You can find much information on line about deep-tine aerification, take my word for it, do your own research and experimenting, or you can cling to your own vain unsubstantiated opinions.


Quote:
Originally Posted by topsites View Post
There's no re-inventing the wheel with this, if you're using inferior products then no matter how many different inferior products you try you will continue to see inferior results, this
type of trial and error here is a vain and fruitless search that will yield little except maybe the occasional "yeah I THINK it's better"

Now if you want better results try a Walk-behind core aerator,
and that will work you but at least you'll know the reason.
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  #6  
Old 10-27-2008, 09:25 PM
DiyDave DiyDave is offline
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Join Date: Jan 2007
Location: Gambrills, MD
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I use a Genesis tillage gentill 2 shattertine aerator. Works great to get water to penetrate deeper than regular core aeration. When done on waterways, it increases soil infiltration, decreases runoff. Don't let the uninformed get you down, they just have not heard of the results. I just laugh all the way to the bank!
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  #7  
Old 10-28-2008, 08:20 AM
Marcos Marcos is offline
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Join Date: Aug 2007
Location: Cincinnati OH
Posts: 3,756
Quote:
Originally Posted by topsites View Post
What if it doesn't pull plugs it's no better than a spike aerator, all these things
are doing is further compacting the soil, complete waste of time and effort.

There's no re-inventing the wheel with this, if you're using inferior products then no matter
how many different inferior products you try you will continue to see inferior results, this
type of trial and error here is a vain and fruitless search that will yield little except maybe
the occasional "yeah I THINK it's better"

Now if you want better results try a Walk-behind core aerator,
and that will work you but at least you'll know the reason.
I've seen these monsters in action before, topsites.
As long as the currrent local soil moisture situation is carefully taken into consideration before going forth with the operation, the sum of the "positives" usually FAR outweighs the sum of the "negatives".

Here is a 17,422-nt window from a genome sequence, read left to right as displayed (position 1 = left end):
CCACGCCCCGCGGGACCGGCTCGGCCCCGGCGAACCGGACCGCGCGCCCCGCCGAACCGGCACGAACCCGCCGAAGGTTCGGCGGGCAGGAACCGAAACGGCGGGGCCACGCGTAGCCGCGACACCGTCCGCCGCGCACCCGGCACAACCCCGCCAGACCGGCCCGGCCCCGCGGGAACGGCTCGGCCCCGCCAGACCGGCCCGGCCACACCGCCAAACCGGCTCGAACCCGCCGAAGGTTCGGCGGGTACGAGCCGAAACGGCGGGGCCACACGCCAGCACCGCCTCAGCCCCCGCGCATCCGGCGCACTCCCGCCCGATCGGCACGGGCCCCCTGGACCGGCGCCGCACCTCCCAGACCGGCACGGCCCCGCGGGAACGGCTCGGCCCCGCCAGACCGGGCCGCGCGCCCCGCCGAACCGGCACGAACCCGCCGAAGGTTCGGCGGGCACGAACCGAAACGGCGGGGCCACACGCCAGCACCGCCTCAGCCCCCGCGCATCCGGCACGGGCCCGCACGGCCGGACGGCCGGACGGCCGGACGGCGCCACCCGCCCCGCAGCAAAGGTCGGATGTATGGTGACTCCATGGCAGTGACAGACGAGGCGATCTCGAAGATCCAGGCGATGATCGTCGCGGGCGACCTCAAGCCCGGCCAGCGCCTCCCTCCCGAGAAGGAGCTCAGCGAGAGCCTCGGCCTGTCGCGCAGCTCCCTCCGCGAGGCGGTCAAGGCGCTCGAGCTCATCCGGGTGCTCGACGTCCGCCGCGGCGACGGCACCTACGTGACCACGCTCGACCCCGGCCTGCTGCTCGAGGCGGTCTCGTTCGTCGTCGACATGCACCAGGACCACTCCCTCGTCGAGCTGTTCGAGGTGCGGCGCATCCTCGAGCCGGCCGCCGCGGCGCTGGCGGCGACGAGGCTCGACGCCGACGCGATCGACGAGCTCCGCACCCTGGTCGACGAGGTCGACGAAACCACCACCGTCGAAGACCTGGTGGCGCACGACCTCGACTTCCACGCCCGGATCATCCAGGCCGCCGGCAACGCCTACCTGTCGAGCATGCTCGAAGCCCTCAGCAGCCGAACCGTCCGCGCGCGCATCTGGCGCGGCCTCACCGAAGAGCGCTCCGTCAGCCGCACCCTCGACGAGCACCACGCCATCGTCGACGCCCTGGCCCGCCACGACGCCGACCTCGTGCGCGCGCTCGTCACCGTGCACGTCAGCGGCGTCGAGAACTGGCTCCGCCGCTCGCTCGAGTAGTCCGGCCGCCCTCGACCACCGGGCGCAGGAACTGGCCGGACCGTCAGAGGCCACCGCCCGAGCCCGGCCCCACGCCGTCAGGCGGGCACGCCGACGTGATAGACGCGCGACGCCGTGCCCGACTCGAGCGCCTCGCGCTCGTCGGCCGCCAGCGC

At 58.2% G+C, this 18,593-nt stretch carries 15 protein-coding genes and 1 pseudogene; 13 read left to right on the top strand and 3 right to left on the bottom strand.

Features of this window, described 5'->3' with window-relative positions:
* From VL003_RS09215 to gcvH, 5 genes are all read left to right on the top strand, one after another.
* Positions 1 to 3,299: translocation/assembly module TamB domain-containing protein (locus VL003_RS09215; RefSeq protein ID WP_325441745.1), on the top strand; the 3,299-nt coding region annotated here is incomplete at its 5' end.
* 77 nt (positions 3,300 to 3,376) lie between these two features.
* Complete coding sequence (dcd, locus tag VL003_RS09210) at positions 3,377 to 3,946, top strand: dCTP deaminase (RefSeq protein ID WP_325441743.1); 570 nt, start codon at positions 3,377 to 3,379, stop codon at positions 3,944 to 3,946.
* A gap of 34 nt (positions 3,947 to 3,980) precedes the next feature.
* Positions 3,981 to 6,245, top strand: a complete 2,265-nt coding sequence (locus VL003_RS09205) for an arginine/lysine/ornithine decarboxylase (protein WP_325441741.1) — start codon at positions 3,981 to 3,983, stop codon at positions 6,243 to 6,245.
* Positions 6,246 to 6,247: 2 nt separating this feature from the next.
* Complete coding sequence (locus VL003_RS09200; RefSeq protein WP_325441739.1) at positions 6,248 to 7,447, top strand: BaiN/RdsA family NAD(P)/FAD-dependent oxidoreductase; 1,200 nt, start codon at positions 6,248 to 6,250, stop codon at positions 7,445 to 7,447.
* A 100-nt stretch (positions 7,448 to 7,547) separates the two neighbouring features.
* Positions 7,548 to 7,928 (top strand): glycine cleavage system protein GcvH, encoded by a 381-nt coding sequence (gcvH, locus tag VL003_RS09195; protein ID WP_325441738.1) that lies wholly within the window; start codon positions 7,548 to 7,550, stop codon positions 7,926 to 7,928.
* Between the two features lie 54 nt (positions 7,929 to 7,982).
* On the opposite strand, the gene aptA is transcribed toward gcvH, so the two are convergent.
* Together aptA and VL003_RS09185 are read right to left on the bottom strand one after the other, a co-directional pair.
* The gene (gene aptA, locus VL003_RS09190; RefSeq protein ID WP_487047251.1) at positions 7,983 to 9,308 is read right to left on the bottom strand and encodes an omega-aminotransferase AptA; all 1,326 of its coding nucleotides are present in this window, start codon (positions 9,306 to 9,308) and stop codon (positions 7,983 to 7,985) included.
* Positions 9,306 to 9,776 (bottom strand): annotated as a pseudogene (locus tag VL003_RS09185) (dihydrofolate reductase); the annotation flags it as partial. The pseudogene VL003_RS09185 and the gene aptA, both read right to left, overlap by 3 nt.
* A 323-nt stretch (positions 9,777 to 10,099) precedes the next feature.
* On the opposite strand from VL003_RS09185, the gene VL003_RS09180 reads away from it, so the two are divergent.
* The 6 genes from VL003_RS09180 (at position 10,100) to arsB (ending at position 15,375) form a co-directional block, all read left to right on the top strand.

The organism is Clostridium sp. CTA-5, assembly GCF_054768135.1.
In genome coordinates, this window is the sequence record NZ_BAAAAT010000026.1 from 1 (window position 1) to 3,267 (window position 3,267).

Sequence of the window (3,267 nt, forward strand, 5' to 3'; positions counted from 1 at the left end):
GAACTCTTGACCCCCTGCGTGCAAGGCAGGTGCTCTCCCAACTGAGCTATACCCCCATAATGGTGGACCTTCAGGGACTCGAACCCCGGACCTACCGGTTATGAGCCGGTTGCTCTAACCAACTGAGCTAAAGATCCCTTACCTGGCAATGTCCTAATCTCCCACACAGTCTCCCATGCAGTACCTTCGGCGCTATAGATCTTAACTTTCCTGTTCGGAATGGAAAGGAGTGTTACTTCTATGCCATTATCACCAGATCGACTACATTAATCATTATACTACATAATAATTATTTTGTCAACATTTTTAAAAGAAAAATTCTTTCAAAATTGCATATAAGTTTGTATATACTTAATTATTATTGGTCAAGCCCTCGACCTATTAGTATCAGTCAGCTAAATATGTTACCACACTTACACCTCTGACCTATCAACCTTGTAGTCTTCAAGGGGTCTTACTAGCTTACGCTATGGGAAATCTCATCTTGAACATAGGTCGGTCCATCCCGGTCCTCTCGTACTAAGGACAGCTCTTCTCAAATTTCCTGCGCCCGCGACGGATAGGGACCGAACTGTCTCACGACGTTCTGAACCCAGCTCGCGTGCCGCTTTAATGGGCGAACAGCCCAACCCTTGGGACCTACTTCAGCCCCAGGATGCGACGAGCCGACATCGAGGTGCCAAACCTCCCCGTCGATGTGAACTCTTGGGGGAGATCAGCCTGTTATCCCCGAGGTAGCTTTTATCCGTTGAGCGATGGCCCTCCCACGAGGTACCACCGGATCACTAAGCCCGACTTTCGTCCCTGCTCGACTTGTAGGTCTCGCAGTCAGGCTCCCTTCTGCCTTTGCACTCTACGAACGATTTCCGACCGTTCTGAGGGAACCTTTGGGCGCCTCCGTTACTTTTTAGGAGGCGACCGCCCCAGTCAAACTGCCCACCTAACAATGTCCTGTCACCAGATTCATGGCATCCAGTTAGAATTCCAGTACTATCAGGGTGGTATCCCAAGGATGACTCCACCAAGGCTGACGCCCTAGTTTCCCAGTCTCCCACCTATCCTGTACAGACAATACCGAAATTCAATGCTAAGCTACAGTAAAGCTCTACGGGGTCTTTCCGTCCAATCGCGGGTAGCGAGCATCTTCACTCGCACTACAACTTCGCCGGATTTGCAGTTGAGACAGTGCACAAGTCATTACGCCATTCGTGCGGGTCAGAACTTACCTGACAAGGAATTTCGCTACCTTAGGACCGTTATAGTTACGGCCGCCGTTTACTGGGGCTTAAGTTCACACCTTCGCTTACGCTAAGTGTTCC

This can be also be an excellent tool for helping to introduce additional soil amendments such as calcite clay, course sand, finished compost, worm castings, etc...
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  #8  
Old 10-28-2008, 07:15 PM
brookviewlawncare brookviewlawncare is offline
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Join Date: Dec 2005
Location: zeeland michigan 49464
Posts: 333
Quote:
Originally Posted by topsites View Post
What if it doesn't pull plugs it's no better than a spike aerator, all these things
are doing is further compacting the soil, complete waste of time and effort.

There's no re-inventing the wheel with this, if you're using inferior products then no matter
how many different inferior products you try you will continue to see inferior results, this
type of trial and error here is a vain and fruitless search that will yield little except maybe
the occasional "yeah I THINK it's better"

Now if you want better results try a Walk-behind core aerator,
and that will work you but at least you'll know the reason.
Most deep tine aerator also fracture horizontally on the up swing of the tine !! One of our verti drain units will spike up to 16 " and we have coring tines as big as 1.25 x 12" try that compaction relief with your Walk behind unit
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  #9  
Old 11-06-2008, 06:42 AM
unit40 unit40 is offline
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Join Date: Mar 2007
Location: Westford, Massachusetts
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We core aerate, drag, and overseed our heavily used soccer fields several times in the spring and fall. Then every fall near the end of the season we run our verti-drain with 3/4" spikes across the entire fields. Set it to maximum kick and it works the balls! We mark all of our irrigation heads, lines and valve boxes ahead of time. If we hit one by accident....easy repair, no big deal. But what a difference with the drainage and the compaction. The verti-drain seems to lift the entire surface up a little as well as occasionally pulling up large boulders.
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  #10  
Old 11-06-2008, 07:31 AM
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foreplease foreplease is offline
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Can I ask what type of soil you have, unit40? And are your fields used for spring and fall seasons both? Boys play fall season here, girls play in spring. We are working toward having a program as intensive/aggressive as yours but are not there yet. Agree regarding irrigation marking.